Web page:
A prayer of David.
1 Hear, O LORD, my righteous plea; listen to my cry. Give ear to my prayer – it does not rise from deceitful lips.
2 May my vindication come from you; may your eyes see what is right.
3 Though you probe my heart and examine me at night, though you test me, you will find nothing; I have resolved that my mouth will not sin.
4 As for the deeds of men – by the word of your lips I have kept myself from the ways of the violent.
5 My steps have held to your paths; my feet have not slipped.
6 I call on you, O God, for you will answer me; give ear to me and hear my prayer.
7 Show the wonder of your great love, you who save by your right hand those who take refuge in you from their foes.
8 Keep me as the apple of your eye; hide me in the shadow of your wings
9 from the wicked who assail me, from my mortal enemies who surround me.
10 They close up their callous hearts, and their mouths speak with arrogance.
11 They have tracked me down, they now surround me, with eyes alert, to throw me to the ground.
12 They are like a lion hungry for prey, like a great lion crouching in cover.
13 Rise up, O LORD, confront them, bring them down; rescue me from the wicked by your sword.
14 LORD, by your hand save me from such men, from men of this world whose reward is in this life. You still the hunger of those you cherish; their sons have plenty, and they store up wealth for their children.
15 And I in righteousness I will see your face; when I awake, I will be satisfied with seeing your likeness.
Self-examination by studying God’s word and letting his word speak to us is a process that all believers must go through. It is the process by which we realized the holiness of God and our sinfulness. It is by the process of studying his word daily that we realize that our walk is reflective of one of two paths given to us from God. These two paths reflect either the way of the righteous or the way of the wicked. This theme is developed for us in Psalms one and is expanded on throughout the remainder of the psalms. As we read this psalm reflect on Psalm one and the way in which we should walk. The ways outline in Psalm one is simple, you can choose to go the way of Cain or the way of Abel.
This psalm starts out with a prayer for vindication. However, it is a prayer that does not come from a deceitful heart, but it is a prayer for God to take action. Notice it is not a prayer for God to give the psalmist the knowledge or power to react back to the ones that are assailing him. Notice that the psalmist is stating I resolved not to sin with my mouth or walk in the ways of the wicked. We must not fall into the trap that we can do wrong in order that right may prevail. This is the same message that Paul tells us in Romans 3:5-6 “But if our unrighteousness brings out God’s righteousness more clearly, what shall we say? That God is unjust in bringing his wrath on us? (I am using a human argument.) Certainly not! If that were so, how could God judge the world?” Righteousness is impossible for man to attain, but with God all things are possible. As Paul states in Romans 8:1 “Therefore, there is now no condemnation for those who are in Christ Jesus” the same message that David writes in verse 15 “And I in righteousness I will see your face; when I awake, I will be satisfied with seeing your likeness.” So, our vindication rest in God’s hand. As we watch the news, or if we are ever involved in our court system, we soon realize that it is not the truth and doing what is right that is the goal of the verdict but winning and winning at all cost. It is usually a matter of who has the best lawyer, the best attack and the most money to win the fight. However, for the believer we must seek after what is right even if we must suffer for a season. However, this season will soon give way to eternally, where the Righteous Judge will rule in truth and in righteousness and the deeds of the wicked will no longer exist.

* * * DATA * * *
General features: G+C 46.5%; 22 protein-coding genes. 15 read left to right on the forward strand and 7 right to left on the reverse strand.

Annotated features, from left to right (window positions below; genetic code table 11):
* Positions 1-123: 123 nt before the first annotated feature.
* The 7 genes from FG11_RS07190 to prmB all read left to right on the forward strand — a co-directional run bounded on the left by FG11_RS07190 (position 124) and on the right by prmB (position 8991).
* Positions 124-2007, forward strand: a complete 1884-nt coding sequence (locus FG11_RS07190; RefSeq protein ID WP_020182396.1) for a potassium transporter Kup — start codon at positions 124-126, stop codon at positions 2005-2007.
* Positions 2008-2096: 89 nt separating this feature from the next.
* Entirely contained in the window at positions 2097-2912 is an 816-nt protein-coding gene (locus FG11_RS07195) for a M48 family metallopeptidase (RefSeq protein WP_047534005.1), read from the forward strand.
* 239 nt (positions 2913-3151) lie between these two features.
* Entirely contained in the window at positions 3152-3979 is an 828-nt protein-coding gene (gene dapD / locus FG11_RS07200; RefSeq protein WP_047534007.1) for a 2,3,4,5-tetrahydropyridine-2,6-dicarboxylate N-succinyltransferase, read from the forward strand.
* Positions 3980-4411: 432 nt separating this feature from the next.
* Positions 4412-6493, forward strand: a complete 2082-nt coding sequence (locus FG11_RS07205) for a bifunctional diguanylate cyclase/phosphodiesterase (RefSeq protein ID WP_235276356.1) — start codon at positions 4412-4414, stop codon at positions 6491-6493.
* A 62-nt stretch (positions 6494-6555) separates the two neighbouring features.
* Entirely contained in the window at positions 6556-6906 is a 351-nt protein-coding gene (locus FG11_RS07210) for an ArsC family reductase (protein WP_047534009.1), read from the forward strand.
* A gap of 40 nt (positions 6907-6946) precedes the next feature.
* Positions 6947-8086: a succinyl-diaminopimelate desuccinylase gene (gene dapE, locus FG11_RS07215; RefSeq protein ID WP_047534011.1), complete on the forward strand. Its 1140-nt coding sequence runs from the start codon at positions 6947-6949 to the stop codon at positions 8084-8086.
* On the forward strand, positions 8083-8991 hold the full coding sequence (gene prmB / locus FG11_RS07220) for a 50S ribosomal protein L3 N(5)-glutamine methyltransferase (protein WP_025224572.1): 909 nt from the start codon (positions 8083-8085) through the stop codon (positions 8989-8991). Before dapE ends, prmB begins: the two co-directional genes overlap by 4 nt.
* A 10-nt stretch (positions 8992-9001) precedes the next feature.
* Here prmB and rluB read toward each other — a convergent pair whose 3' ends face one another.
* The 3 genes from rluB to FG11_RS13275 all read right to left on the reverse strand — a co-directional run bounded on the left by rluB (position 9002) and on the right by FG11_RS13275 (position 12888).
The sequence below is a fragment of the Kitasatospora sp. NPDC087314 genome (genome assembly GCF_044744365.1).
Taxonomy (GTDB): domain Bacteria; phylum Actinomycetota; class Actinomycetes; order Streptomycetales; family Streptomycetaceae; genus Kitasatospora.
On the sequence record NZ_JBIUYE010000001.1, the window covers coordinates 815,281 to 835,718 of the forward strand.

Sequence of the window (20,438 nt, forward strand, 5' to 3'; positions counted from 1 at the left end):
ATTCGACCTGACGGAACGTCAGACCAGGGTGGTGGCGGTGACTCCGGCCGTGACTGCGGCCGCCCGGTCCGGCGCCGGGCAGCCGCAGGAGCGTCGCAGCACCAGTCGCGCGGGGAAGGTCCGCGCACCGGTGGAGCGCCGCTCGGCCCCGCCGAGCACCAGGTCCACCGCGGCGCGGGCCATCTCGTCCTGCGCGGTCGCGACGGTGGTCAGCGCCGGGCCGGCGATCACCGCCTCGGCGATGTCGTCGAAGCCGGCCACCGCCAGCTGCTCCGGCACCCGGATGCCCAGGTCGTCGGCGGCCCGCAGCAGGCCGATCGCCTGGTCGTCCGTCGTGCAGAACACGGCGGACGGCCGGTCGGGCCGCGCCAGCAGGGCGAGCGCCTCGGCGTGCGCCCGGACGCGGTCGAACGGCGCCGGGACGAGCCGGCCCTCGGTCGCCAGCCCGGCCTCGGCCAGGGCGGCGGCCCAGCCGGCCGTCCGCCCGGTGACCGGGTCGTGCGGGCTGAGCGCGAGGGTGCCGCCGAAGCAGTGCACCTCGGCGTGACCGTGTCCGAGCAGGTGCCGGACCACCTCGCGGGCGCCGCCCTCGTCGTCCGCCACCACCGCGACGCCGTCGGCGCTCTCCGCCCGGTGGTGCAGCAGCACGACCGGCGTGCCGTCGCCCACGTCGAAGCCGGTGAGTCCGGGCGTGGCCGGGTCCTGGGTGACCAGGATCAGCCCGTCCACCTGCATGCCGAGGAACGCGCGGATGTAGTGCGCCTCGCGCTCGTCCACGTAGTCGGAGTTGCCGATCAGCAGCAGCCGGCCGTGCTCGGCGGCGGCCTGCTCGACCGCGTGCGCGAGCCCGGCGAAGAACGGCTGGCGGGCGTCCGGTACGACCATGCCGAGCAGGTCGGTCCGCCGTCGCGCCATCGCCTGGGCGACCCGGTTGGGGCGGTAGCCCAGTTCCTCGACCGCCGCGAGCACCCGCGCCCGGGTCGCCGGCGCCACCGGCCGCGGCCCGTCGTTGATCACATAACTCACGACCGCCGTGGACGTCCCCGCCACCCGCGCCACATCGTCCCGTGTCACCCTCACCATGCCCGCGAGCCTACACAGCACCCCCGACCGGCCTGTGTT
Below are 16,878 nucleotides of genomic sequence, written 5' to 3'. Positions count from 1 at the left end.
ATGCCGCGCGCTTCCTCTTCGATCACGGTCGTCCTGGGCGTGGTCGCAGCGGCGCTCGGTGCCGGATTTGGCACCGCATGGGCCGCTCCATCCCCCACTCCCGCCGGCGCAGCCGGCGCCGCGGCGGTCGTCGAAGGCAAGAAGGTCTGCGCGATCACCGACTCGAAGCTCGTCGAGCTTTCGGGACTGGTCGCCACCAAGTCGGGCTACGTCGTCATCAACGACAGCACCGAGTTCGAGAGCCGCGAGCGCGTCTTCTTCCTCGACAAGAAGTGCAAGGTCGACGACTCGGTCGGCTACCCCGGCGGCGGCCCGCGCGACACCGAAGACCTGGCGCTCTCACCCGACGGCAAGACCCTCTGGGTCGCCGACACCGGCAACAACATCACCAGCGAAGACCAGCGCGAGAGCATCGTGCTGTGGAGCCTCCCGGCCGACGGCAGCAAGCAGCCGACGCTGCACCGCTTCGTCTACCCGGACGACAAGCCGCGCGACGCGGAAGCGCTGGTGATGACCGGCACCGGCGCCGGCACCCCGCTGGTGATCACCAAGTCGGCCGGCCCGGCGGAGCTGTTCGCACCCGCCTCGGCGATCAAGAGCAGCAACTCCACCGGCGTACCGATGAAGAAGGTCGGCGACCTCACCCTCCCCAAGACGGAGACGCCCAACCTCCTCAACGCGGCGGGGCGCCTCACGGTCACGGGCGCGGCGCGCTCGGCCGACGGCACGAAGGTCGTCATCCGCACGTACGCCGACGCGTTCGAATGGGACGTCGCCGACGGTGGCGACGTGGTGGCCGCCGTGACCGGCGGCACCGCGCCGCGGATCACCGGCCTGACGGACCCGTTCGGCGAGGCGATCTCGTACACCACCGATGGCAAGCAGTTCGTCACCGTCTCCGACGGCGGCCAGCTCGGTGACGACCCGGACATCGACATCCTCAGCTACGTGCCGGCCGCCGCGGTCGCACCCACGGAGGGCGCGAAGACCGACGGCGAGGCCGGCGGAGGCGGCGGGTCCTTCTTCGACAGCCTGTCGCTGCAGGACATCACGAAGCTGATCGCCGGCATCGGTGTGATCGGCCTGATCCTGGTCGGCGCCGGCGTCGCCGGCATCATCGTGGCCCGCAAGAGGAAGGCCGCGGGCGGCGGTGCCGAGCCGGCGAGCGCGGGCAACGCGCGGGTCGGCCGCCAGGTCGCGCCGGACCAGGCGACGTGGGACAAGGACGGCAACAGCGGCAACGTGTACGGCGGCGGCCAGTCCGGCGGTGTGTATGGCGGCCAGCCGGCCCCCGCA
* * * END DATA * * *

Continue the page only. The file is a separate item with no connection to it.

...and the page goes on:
As I was studying Luke this morning, I could not help but dwell on the words of the two companions after they had been with Christ on their way to Emmaus. Christ had address them as foolish men and slow of heart to believe the writing of all the prophets. He then interpreted to them all the scriptures which concern him. It only after Christ had revealed himself to them and then vanished that the words, he had spoken came alive to them. On the road to Emmaus Christ educated them and gave them knowledge which caused their hearts to burn; but it was only after the Savior was revealed to them that they were able to put this knowledge together and grasp an understanding of the gospel. I have seen this truth come alive in last several years as I study the psalms daily.
The key to understanding the psalms is the gain an understanding of David, yet the more I study David the more I see how his life reflects the life of Christ during his earthly ministry. The same struggles and issues that Christ faced where like those of David, as well as the struggles that believers face in the world today. The more we study the life of Christ the more we can see how to walk in God’s way. An example of how this psalm portraits Christ can be found by comparing verse to of this psalm to Matthew 27:12-15:
And when he was accused by the chief priests and elders, he answered nothing.
Then said Pilate unto him, hears thou not how many things they witness against thee?
And he gave him no answer, not even to one word: insomuch that the governor marveled greatly.
Christ waited on his vindication to come from God. So, as you read this psalm relate it to the events in Christ’s earthly ministry, David’s life as revealed in the scriptures and to the personal struggles that you are facing in your daily walk. Then the Holy Spirit will give you a better understanding of the way of righteous and just as the two companions on their way to Emmaus had their eyes open you too will gain a better understanding of the psalms.